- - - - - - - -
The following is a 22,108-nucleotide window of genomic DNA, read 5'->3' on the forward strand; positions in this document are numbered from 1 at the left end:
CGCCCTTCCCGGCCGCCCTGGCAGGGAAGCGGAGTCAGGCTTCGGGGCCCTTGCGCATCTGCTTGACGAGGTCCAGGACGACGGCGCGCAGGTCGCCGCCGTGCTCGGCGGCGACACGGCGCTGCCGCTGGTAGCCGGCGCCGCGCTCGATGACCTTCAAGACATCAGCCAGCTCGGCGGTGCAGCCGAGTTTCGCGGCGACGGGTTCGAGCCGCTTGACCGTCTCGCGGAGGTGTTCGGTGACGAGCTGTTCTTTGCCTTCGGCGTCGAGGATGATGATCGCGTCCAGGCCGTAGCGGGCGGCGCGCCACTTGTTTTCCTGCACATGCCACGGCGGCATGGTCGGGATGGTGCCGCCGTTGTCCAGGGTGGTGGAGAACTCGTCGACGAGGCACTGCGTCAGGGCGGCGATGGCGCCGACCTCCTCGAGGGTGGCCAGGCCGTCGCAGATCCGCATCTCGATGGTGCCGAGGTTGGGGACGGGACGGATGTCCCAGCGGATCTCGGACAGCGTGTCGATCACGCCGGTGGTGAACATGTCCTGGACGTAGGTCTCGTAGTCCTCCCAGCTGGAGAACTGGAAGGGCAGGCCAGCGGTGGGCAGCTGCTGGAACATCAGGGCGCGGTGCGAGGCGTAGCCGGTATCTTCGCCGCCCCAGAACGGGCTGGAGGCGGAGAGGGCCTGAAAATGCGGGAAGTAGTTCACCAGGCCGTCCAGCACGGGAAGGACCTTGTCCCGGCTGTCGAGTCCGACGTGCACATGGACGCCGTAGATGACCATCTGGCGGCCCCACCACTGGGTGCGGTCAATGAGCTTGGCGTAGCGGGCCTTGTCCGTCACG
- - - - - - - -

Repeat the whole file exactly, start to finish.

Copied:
The following is a 22,108-nucleotide window of genomic DNA, read 5'->3' on the forward strand; positions in this document are numbered from 1 at the left end:
CGCCCTTCCCGGCCGCCCTGGCAGGGAAGCGGAGTCAGGCTTCGGGGCCCTTGCGCATCTGCTTGACGAGGTCCAGGACGACGGCGCGCAGGTCGCCGCCGTGCTCGGCGGCGACACGGCGCTGCCGCTGGTAGCCGGCGCCGCGCTCGATGACCTTCAAGACATCAGCCAGCTCGGCGGTGCAGCCGAGTTTCGCGGCGACGGGTTCGAGCCGCTTGACCGTCTCGCGGAGGTGTTCGGTGACGAGCTGTTCTTTGCCTTCGGCGTCGAGGATGATGATCGCGTCCAGGCCGTAGCGGGCGGCGCGCCACTTGTTTTCCTGCACATGCCACGGCGGCATGGTCGGGATGGTGCCGCCGTTGTCCAGGGTGGTGGAGAACTCGTCGACGAGGCACTGCGTCAGGGCGGCGATGGCGCCGACCTCCTCGAGGGTGGCCAGGCCGTCGCAGATCCGCATCTCGATGGTGCCGAGGTTGGGGACGGGACGGATGTCCCAGCGGATCTCGGACAGCGTGTCGATCACGCCGGTGGTGAACATGTCCTGGACGTAGGTCTCGTAGTCCTCCCAGCTGGAGAACTGGAAGGGCAGGCCAGCGGTGGGCAGCTGCTGGAACATCAGGGCGCGGTGCGAGGCGTAGCCGGTATCTTCGCCGCCCCAGAACGGGCTGGAGGCGGAGAGGGCCTGAAAATGCGGGAAGTAGTTCACCAGGCCGTCCAGCACGGGAAGGACCTTGTCCCGGCTGTCGAGTCCGACGTGCACATGGACGCCGTAGATGACCATCTGGCGGCCCCACCACTGGGTGCGGTCAATGAGCTTGGCGTAGCGGGCCTTGTCCGTCACG